Step 3: Edit your video
Before opening the AE file, make sure you install the 🎁 2 fonts in the pack (GenericMobileSystem.ttf and Pixelbit.ttf). Also, make sure you’ve exported your fake UI elements in your chosen colour palette. Drop them in the 🎁 PNG folder of the pack. If you want absolute seamlessness, replace the original PNGs in the folder with your PNG’s instead. Make sure they have the exact same name as the originals. This will trick AE into pulling your PNG’s instead of mine when booting up the file.
Once the above is done, you’re ready to open the After Effects file called 🎁Video_HD_20min.aep
As the name suggests, you’ll find a master composition that is 20min long and has HD dimensions. All the sections of the video are ready on the master composition. Take a look:
- Header layer: Edit the conference title name here. I wrote ‘UX Bristol’ on the left and the date of the talk on the right.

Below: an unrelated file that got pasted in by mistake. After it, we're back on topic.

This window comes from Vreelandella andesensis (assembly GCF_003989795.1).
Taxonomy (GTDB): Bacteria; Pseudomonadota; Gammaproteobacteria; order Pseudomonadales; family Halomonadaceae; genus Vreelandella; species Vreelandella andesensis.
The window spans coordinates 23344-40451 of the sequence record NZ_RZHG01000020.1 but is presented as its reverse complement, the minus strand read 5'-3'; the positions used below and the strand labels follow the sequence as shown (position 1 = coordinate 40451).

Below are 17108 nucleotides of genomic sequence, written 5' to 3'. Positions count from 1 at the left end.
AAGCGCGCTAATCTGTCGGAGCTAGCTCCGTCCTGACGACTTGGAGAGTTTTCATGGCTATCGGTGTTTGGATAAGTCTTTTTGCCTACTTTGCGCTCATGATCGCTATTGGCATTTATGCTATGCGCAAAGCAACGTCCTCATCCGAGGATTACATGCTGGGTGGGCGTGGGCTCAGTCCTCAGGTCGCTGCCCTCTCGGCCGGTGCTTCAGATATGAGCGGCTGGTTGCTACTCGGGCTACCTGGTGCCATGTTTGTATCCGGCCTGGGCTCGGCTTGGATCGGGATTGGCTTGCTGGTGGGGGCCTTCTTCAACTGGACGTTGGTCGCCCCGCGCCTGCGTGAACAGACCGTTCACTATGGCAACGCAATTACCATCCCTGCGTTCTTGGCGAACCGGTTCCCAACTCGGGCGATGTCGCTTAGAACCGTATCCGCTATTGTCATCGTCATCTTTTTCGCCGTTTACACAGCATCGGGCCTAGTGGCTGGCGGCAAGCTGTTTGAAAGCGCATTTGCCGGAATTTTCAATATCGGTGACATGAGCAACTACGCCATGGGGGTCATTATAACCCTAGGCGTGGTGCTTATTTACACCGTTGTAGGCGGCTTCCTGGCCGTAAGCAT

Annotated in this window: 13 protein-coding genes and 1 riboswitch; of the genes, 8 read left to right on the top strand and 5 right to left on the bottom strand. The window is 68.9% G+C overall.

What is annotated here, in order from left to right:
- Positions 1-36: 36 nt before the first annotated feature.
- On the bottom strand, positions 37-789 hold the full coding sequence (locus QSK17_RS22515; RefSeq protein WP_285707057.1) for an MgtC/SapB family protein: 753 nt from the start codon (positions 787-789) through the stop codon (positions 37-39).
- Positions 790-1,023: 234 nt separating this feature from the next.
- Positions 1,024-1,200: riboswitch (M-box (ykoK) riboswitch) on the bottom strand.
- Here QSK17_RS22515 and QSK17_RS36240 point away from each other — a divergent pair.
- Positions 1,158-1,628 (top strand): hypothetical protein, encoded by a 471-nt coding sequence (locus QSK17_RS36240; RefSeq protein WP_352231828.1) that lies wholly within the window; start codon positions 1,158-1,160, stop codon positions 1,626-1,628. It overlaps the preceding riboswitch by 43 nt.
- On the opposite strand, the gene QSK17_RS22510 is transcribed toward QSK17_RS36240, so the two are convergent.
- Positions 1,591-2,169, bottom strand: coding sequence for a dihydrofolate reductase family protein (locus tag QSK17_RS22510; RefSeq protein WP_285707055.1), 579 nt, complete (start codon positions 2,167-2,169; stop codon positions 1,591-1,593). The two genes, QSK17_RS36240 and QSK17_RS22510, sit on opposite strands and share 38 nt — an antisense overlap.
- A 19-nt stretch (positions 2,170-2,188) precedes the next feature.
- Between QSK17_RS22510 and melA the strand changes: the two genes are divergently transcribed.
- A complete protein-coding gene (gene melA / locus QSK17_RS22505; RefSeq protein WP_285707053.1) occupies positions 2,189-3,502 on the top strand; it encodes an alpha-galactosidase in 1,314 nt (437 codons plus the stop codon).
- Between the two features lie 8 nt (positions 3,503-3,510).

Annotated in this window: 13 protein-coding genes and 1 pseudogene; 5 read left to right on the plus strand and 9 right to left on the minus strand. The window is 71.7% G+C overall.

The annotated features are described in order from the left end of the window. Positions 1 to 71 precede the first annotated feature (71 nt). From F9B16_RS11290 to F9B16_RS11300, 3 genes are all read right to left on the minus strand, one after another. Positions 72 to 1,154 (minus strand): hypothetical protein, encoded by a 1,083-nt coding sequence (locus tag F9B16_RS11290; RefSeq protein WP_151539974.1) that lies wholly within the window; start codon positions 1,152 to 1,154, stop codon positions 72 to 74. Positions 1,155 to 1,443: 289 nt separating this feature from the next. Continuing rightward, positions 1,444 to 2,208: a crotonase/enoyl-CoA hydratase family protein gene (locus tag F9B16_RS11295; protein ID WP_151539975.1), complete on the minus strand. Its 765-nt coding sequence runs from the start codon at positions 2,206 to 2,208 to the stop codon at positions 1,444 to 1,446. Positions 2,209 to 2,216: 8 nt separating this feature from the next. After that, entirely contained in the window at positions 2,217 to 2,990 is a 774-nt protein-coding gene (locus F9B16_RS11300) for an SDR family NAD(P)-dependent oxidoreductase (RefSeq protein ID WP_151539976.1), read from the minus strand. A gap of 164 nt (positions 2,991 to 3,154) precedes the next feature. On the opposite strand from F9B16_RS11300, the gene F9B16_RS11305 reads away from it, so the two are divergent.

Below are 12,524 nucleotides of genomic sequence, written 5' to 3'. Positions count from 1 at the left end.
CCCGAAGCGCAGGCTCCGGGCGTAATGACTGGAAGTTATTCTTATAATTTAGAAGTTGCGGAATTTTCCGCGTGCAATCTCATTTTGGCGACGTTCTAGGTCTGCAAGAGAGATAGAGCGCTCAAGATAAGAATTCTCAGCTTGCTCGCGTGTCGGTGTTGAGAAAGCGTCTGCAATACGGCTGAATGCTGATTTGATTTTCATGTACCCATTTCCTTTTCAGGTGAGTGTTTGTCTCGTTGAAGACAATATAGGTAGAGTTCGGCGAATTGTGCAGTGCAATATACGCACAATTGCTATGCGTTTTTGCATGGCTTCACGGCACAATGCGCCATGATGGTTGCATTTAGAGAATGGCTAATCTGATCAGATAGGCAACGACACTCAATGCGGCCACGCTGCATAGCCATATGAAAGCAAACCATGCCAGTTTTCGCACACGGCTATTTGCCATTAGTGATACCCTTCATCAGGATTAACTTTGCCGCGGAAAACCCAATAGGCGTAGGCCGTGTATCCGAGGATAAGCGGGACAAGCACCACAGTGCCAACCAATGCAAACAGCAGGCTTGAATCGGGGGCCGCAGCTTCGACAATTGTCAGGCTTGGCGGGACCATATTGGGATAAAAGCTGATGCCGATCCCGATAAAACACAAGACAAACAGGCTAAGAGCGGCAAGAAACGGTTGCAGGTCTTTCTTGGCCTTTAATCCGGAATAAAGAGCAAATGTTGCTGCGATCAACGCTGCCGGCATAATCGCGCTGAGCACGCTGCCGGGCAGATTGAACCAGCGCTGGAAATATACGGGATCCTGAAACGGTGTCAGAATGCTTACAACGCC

- Slides layer: This big box is where you can drop your slides. If you want widescreen slides, open the illustrator file and change the size of the box. Export it and it should update automatically in After Effects. As your video moves on, just time your slides to match what you’re “saying”, so it feels like it is a slideshow…rather than a sequence of pictures…on a fake UI.
- Video layer: Drop your video in the grey area I’ve left for you, delete the grey box. It’s 4:3 ratio at the moment, to match the bar over the video. If you want widescreen edit the bar in illustrator and re-export.